Study finds human biomarkers in retinal vitreous linked with Alzheimer’s disease

Washington: According to a recent study from the Boston Medical Centre, there is a connection between biomarkers found in the vitreous humour of the eye and pathologically confirmed cases of Alzheimer’s disease (AD) and Chronic Traumatic Encephalopathy (CTE) in post-mortem brain and eye tissue.

The findings of the study were published in IOS Press, this exploratory study indicates that biomarkers in the vitreous humor may serve as a proxy for neuropathological disease. The prevalence of dementia such as Alzheimer’s disease is increasing. Alzheimer’s disease affects 6.2 million North Americans over the age of 65 as of 2021, with the number expected to rise to 13.2 million by 2060.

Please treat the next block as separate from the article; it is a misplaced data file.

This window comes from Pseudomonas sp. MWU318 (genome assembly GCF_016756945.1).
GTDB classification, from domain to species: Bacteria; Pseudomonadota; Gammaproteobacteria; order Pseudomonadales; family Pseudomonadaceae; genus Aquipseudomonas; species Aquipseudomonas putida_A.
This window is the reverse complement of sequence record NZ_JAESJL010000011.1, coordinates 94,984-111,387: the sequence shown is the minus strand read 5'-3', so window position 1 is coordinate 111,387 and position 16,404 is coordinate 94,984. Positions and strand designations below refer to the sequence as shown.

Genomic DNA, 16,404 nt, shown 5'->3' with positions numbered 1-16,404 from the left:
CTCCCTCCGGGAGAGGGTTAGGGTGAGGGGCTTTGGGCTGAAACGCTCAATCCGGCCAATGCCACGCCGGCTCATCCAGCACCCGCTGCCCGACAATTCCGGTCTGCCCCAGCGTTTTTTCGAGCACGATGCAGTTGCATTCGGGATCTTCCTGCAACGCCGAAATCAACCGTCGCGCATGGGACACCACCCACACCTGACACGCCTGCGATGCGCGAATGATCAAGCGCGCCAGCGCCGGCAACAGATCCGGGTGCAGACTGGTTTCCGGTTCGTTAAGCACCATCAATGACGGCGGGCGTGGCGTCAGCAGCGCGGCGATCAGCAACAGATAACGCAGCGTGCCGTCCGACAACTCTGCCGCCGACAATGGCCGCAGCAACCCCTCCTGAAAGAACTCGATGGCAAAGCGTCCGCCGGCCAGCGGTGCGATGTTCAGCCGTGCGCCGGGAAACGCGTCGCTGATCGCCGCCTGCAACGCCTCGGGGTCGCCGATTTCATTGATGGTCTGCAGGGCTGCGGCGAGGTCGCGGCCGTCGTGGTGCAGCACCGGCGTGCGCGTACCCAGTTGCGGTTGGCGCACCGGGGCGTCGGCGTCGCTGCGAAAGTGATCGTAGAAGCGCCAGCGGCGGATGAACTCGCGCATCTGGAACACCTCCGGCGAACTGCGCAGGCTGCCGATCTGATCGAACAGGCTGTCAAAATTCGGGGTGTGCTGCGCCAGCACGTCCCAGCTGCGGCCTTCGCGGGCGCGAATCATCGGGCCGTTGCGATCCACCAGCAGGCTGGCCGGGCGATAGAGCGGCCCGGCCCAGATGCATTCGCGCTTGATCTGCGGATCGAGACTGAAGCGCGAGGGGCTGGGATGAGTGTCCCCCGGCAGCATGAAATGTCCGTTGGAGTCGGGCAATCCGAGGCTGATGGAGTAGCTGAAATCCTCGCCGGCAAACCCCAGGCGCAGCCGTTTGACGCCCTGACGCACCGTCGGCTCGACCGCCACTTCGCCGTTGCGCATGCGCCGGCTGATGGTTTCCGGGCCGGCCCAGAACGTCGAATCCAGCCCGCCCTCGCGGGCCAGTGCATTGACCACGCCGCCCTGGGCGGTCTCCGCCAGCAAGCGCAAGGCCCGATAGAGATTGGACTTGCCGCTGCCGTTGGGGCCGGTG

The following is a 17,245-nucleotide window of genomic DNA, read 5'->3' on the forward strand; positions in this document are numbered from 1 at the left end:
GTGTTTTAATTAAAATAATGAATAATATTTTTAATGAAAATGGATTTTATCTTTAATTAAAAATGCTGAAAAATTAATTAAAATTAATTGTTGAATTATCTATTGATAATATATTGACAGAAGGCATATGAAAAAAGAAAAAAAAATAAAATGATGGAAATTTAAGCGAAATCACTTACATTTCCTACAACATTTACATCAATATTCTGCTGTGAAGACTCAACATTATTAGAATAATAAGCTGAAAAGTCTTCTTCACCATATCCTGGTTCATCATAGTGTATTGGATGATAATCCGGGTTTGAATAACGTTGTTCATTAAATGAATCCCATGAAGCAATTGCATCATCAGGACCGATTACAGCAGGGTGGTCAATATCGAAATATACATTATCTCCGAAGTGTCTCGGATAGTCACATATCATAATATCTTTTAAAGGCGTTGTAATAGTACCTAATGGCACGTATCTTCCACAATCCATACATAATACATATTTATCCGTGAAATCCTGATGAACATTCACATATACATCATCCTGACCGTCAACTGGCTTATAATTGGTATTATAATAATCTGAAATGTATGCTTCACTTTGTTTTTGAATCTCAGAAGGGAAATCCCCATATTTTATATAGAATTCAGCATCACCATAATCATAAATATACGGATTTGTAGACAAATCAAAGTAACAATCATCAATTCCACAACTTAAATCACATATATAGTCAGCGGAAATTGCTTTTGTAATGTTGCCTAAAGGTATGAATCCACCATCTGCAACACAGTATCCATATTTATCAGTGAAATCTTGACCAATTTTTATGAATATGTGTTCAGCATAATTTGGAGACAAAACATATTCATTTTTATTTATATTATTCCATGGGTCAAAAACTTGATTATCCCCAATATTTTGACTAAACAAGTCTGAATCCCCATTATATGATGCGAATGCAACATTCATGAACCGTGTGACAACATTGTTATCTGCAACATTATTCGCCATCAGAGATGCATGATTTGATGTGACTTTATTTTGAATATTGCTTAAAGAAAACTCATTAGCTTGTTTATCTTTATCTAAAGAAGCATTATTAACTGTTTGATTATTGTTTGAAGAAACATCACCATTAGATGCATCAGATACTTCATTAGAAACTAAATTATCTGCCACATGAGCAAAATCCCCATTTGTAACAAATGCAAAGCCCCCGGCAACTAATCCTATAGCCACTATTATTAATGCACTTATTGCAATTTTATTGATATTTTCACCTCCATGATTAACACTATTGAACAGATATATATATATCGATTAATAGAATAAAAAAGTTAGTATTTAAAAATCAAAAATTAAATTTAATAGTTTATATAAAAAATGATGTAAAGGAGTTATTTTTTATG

Both AD and CTE are diagnosed based on symptoms, clinical exam results, and cognitive tests, but the diagnoses are not confirmed until a post-mortem study of the brain is performed.

Because neuropathological changes in Alzheimer’s disease begin decades before symptom onset, the therapeutic efficacy is sometimes restricted by the time a patient is diagnosed. A major focus of AD research is on biomarkers that can predict disease and be evaluated before symptoms appear.

Patients with eye disease have an increased risk for developing neurodegenerative disease, and several studies have established a link between neurodegenerative diseases and ophthalmic conditions like glaucoma, diabetic retinopathy, age-related macular degeneration, and cataracts.

Patients with these eye conditions are known to have an increased risk of developing AD, so investigating biomarkers in this at-risk population is important in order to study their role in early diagnosis.

“To our knowledge, this is the first study to investigate the role of vitreous fluid biomarkers and link it to confirmed post-mortem brain tissue pathological examination of AD.

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